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While watching a show on TV called “the Human Experiment” I was reminded about the four dog defense that was created in the 1950’s as growing awareness about the significant damage to health and early deaths were being tied to Tobacco. Shortly afterwards the four dog defense was adopted by the Chemical Industry and by others dealing with “crisis management.” But it has been in use for the last 10 years as the primary playbook of Wall Street. The only thing I would add is that there might be a fifth dog — “OK we did it, but we are not paying anything and we reject any punishment or rescission of the illegal transactions.”
As many health and consumer advocates have found out by personal experience, the most pernicious part of this strategy is that it works — for decades, which is is what we are dealing with on the latest round of Wall Street malfeasance. You hear someone on TV saying that “the loan products were within industry guidelines and posed no significant threat to the consumers or the economy when they were approved.” And because we who live in the United States want to believe that if it’s on the shelf at the store or the bank, then it’s safe and has been tested for efficacy.
Thus the Tobacco industry, the chemical industry, and the financial industry have taken advantage of the misapprehension that their next purchase, their next financial transaction is safe and they used that wrong presumption as part of their marketing. They made it appear as thought they were in competition with each other to give you a 3% loan. If true, they were flat out pedal to the metal trying to lose money.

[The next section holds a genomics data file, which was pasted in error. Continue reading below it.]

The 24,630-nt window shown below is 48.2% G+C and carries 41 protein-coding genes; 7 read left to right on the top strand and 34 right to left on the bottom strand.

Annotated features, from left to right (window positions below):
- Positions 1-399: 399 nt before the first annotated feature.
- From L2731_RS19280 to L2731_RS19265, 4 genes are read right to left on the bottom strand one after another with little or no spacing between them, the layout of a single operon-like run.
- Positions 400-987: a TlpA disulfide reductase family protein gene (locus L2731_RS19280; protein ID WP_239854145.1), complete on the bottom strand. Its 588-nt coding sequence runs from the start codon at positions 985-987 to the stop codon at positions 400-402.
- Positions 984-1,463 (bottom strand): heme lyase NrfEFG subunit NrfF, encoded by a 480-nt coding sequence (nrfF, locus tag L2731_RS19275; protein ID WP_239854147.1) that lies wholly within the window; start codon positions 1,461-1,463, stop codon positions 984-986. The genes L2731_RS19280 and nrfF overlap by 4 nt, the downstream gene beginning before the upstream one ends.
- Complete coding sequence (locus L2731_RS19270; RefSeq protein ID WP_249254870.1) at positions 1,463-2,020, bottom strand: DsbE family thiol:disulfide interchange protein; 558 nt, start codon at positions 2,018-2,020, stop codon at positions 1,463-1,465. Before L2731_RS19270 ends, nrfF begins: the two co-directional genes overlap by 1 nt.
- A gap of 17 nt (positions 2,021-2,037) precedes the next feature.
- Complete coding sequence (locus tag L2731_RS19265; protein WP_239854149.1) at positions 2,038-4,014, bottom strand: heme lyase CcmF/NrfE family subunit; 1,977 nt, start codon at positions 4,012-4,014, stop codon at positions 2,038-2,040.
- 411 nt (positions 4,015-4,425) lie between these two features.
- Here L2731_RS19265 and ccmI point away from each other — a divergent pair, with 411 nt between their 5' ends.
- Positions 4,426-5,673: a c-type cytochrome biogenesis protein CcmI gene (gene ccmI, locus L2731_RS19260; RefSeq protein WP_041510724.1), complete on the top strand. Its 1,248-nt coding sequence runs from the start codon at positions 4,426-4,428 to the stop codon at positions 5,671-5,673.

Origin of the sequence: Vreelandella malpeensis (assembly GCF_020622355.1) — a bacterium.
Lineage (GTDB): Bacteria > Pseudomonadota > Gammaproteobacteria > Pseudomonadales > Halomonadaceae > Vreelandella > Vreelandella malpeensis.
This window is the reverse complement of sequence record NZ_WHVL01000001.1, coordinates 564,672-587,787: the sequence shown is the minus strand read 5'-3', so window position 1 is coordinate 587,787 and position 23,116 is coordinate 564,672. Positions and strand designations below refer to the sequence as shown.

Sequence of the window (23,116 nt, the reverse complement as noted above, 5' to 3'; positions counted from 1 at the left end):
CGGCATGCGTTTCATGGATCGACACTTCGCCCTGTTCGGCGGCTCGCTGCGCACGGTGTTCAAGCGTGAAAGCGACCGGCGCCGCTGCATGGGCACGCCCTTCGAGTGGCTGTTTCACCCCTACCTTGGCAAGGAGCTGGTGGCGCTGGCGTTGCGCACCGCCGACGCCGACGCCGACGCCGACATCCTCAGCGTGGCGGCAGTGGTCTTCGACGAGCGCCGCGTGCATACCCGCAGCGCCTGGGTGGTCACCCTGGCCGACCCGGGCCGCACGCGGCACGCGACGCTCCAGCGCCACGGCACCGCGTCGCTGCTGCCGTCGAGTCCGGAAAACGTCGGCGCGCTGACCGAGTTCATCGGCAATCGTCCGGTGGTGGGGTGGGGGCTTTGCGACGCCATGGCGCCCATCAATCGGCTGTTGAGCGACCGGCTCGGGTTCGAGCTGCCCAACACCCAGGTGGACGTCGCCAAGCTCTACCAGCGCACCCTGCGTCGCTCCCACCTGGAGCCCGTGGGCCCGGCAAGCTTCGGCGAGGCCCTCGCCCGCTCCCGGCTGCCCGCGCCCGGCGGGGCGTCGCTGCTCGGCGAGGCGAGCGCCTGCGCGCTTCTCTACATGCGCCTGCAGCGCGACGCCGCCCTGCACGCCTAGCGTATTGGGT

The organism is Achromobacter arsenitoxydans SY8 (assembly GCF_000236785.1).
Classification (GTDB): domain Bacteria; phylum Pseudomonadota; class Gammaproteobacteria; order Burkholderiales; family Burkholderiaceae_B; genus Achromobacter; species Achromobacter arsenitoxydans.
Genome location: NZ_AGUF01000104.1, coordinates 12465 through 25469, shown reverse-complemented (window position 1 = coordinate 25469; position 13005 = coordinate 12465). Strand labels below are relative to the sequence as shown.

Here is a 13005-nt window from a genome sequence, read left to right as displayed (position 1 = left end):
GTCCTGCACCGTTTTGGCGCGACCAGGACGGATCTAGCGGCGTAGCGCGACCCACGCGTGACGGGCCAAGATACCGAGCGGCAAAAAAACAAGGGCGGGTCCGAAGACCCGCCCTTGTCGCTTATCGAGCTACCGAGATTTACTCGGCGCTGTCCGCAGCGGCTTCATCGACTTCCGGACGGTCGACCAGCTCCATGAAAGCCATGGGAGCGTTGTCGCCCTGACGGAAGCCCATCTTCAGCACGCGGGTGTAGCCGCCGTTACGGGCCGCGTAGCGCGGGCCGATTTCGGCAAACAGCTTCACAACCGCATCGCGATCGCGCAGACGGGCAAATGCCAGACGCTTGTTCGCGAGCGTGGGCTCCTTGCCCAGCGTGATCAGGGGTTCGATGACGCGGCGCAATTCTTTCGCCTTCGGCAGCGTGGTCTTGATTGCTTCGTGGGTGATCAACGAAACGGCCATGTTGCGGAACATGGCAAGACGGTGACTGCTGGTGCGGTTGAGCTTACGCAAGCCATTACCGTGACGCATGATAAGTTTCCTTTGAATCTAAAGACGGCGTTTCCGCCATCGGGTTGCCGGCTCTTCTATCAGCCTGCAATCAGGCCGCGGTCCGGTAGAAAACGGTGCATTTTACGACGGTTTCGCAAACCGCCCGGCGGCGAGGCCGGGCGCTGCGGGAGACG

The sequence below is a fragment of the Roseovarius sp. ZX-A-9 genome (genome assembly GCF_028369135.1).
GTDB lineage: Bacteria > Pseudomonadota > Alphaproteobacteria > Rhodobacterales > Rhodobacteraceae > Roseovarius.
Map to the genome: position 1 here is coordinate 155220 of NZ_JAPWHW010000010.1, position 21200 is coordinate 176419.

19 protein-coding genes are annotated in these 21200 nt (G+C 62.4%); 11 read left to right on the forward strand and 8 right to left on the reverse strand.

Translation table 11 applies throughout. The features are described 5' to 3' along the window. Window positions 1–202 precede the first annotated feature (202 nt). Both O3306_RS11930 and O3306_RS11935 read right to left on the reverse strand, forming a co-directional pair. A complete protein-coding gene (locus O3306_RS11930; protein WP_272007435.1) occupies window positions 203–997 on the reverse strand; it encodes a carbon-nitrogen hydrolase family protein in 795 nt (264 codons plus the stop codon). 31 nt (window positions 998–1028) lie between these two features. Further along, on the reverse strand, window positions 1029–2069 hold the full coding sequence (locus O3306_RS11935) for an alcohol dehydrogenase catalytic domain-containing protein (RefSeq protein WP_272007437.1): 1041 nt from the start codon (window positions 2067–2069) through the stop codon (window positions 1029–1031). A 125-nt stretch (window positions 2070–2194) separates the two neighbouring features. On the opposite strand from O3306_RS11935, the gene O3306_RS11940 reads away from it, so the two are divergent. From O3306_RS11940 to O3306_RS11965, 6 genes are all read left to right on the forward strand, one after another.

Nobody asked why they would spend hundreds of millions of dollars and create entities like DiTech and Quicken Loans that seemingly had more money than the Banks. Somebody somewhere, close to the levers of power, should have noticed. Either they didn’t or they ignored it — until the crash came. At that point it was most important that people cover their behinds and least important to actually fix the problem without dumping a $20 Trillion dollar invoice on people who had the misfortune of buying contaminated loan products.
THE FOUR DOG DEFENSE
Someone complains about a product (tobacco, chemicals, or loans). In the PR context, this is compared to someone complaining that the seller or manufacturer has a dog that bit them and hurt them.
1. My dog doesn’t bite. So Tobacco industries and chemical industries and banks all tell us that what they are selling is harmless and attack the contrary claims as based upon “junk science” or conspiracy theorists. They completely deny that any harm exists much less that it caused harm to anyone by their tobacco, chemical or loan. Proprietary “independent groups” looking very official release reports that say there is no real harm in tobacco or chemicals and that the proliferation of more than 400 loan products from a starting point of just 5 different loan products was actually good for the consumer, good for the marketplace and good for the country. The corollary to this in the mortgage market is the denial that they even had a dog. Remember back in 2001-2009? There were no trusts. It was just a “Standard loan” with a “Standard foreclosure.”
2. My dog didn’t bite you. So after some years of information and data coming to light, perhaps with the help of the press, the next step is to admit what was no longer deniable (remember the famous phrase “previous statements on this subject are inoperable”?). In this context the company says that its tobacco, chemical or loan can cause damage but it didn’t cause damage to you. And as usual the regulators are actually members of the industries they are supposed to regulate. In the arena of the financial markets look back at comments from Treasury Secretaries Paulson and Geithner under Presidents Bush and Obama and Fed Chairmen Greenspan and Bernanke, we see that they sought to reassure the public that the toxic waste masquerading as triple AAA investments and “standard loans” were well contained within the subprime crisis — leaving those of us who knew otherwise wondering if they were all stupid or just lying. In foreclosures, this translated, as “OK we lied, there are trusts but that doesn’t concern you or hurt you.” We also had various pronouncements that there was nothing illegal.